Interview with the 2018 winners!

The AIA Film Challenge 2018 had 15 finalists and more than 40,000 votes. Meet the filmmakers who won the top two prizes, the Grand Prize and the People’s Choice Award, and learn more about the inspiration behind their winning films!

2018 Grand Prize Winner Cheryl Hess has filmed all over the world including Cuba, where she directed and shot her award-winning short film La Promesa: The Vow, and India, where she shot her latest work, Marriage Cops, which was supported by the Gucci Tribeca Documentary Fund.

2018 People’s Choice Winner MarQ Morrison is credited with producing, directing, and shooting several award-winning documentary short films and his award-winning feature film, Into the Air: A Kiteboarding Experience, currently available on Netflix. He also creates micro-documentaries for businesses and nonprofits.

Tell us about your background as a filmmaker.

Cheryl Hess: I am a documentary filmmaker and cinematographer based in Philadelphia. My first love is shooting observational and verite films. To me nothing compares to the challenge of telling a story on the fly, utilizing my skills as an observer and listener to make a scene come to life.

MarQ Morrison: I graduated with a bachelor’s degree in motion picture film technology and a minor in architecture from the University of Central Florida. After graduating, I moved to Chicago, where I got into photography as a photo assistant, and then moved back to Orlando to pursue filmmaking. I eventually made it out to Los Angeles for six years but have now lived and worked in Maui for the past nine years.

Can you give us a brief synopsis of the film?

CH: The Spring Garden School in North Philadelphia had been sitting vacant and abandoned for nearly 30 years before the Philadelphia Housing Authority teamed with the nonprofit Help USA to convert the property into affordable housing for low-income senior citizens and homeless veterans. Past/Presence shows how the preservation and adaptive reuse of a historic building is meaningful to both the new residents and those who knew the building in its original iteration as a school.

MM: Ka Hale: A Revival documents architect and kumu (a Hawaiian title meaning teacher) Francis Palani Sinenci as he leads the revival of ancient Hawaiian Hale building in an effort to save indigenous cultural practices.

What does winning an AIA Film Challenge 2018 award and having your film screened at Chicago Ideas mean to you?

CH: I am very honored to have been chosen as this year’s Grand Prize winner and to highlight an adaptive reuse project that not only restored a great old building to its former glory, but also provided affordable housing for both veterans and the elderly.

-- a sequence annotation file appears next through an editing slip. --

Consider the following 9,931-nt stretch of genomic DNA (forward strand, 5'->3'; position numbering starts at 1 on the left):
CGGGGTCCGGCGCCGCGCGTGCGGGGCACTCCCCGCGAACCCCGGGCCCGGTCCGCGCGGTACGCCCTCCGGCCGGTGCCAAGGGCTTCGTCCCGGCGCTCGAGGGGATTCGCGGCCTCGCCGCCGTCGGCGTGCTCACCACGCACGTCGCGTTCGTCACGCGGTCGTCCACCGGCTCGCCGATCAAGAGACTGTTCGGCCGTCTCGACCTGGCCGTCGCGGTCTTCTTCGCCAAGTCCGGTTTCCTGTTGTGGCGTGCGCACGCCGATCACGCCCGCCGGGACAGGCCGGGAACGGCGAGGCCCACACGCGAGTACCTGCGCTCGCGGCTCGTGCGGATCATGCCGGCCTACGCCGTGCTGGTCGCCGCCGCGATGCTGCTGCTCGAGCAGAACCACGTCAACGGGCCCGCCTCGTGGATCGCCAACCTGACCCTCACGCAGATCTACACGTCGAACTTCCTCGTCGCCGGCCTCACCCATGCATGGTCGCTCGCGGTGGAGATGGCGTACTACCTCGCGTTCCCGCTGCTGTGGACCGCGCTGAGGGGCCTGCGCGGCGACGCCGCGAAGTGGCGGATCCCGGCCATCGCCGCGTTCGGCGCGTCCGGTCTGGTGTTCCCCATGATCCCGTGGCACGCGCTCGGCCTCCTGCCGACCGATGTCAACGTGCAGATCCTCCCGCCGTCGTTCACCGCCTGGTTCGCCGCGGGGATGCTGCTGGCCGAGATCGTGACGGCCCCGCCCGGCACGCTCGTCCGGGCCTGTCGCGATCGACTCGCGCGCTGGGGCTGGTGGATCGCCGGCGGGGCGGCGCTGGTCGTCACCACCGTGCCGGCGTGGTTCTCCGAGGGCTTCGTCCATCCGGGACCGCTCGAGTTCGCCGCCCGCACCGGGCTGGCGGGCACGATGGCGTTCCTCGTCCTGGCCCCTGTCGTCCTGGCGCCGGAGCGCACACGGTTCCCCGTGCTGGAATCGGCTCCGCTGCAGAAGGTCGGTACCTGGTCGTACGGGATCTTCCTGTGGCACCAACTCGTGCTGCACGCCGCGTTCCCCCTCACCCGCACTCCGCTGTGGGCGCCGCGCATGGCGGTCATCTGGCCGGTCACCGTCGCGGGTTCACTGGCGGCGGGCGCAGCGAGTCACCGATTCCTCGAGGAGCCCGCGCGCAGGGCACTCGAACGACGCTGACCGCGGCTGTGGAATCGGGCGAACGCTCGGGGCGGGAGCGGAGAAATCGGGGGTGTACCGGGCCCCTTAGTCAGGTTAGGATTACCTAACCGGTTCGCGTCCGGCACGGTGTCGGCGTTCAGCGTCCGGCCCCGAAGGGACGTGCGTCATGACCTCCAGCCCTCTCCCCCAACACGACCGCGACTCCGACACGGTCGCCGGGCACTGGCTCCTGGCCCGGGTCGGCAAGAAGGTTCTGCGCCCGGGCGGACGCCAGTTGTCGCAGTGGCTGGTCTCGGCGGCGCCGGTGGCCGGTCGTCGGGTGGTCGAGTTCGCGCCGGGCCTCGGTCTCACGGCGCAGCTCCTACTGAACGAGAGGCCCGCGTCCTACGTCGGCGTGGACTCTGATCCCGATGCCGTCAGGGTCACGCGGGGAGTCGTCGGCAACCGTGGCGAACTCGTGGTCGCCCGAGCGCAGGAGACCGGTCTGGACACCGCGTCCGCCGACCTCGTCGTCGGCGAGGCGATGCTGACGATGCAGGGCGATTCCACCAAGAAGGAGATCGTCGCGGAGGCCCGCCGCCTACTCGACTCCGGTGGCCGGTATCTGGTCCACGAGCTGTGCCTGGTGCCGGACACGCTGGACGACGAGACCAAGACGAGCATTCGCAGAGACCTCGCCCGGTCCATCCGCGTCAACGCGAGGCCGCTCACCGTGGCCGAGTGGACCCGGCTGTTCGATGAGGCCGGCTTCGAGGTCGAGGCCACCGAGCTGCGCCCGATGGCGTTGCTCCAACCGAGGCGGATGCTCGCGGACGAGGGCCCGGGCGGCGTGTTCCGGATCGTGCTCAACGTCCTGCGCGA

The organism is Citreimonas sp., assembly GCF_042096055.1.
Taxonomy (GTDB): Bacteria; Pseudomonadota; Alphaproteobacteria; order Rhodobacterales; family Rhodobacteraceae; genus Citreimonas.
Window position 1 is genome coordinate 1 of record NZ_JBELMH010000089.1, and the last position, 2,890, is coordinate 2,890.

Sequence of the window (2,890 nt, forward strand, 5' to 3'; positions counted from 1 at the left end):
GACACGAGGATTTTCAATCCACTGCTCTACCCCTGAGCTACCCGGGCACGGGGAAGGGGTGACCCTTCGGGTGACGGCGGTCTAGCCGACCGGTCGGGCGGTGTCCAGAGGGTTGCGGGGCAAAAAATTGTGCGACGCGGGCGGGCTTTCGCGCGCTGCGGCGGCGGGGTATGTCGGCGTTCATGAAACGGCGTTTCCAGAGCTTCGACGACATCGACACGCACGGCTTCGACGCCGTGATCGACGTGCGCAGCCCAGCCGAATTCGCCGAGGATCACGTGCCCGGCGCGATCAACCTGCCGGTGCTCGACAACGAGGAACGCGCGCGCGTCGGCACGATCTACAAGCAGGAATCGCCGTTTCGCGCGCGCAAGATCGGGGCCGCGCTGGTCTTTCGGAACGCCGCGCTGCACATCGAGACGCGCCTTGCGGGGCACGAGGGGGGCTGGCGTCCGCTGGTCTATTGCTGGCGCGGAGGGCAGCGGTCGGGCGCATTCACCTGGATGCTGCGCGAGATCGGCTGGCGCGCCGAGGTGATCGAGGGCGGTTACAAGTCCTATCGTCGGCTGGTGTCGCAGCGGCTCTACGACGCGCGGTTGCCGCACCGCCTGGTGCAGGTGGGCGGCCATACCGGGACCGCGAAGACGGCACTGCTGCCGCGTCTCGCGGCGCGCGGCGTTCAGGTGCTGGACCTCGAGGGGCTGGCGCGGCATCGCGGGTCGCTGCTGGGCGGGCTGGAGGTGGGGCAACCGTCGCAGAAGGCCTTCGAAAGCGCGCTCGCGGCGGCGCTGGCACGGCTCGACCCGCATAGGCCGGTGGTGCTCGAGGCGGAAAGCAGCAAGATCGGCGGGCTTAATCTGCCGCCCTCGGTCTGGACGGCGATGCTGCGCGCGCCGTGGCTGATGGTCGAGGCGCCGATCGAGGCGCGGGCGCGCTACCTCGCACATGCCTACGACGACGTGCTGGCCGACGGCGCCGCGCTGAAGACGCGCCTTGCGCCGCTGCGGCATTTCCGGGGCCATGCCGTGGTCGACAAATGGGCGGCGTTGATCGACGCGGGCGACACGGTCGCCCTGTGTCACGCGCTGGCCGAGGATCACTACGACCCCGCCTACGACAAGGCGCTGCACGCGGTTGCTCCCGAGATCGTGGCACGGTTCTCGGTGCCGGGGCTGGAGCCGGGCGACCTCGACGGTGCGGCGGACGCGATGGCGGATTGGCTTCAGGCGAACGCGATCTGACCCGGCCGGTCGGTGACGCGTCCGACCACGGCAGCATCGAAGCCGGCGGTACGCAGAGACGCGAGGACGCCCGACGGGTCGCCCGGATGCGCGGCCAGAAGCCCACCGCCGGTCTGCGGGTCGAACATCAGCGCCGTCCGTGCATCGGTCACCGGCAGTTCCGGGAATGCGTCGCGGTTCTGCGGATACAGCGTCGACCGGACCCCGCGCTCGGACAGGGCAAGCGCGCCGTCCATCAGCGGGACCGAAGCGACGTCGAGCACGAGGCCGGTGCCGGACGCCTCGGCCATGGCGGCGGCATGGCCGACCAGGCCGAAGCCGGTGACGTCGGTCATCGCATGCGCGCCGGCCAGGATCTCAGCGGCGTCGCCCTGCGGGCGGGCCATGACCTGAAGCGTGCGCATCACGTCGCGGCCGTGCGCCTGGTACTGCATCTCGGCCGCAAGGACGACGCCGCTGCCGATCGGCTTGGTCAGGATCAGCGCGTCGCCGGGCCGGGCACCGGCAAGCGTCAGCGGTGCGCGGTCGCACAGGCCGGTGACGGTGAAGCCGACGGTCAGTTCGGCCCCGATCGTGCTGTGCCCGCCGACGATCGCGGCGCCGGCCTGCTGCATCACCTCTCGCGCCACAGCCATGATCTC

MM: Winning the People’s Choice Award and a screening at Chicago Ideas was a breath of fresh air. I now feel like people want to see and learn more about the Hawaiian culture and indigenous architecture. I am also very happy for kumu Francis to be acknowledged by his peers in the architecture community. Shining a light on the indigenous art of Hawaiian Hale building and also Francis’ work. I’m so happy that he and the film were received so well.

How has participating in the AIA Film Challenge influenced your idea of architecture’s positive community impact and the power of film in sharing that story?

CH: In the case of the Spring Garden School, the building really meant a lot to the neighborhood. Even though it had been a blighted structure, people did not want to see it torn down. One of the people whom I interviewed for the film not only went to the school, but also worked at the school as a maintenance person until it closed.  He hadn’t been back inside since. You could see he was genuinely moved to visit it again and that it brought back a lot of memories for him. When he comments that “the structure will always be here,” it reads as a comment on our own mortality. Very few people get to say, “I designed that building.” But maybe we become part of history in our own fashion by participating in the life of that building whether it be as a student, a graffiti artist, or a new resident.

Now it’s your turn!

Inspiring stories like these are the heart and soul of the AIA Film Challenge. Share yours by August 12 for a chance to win up to $10,000 plus hotel and travel for two to see your film screened at Chicago Ideas!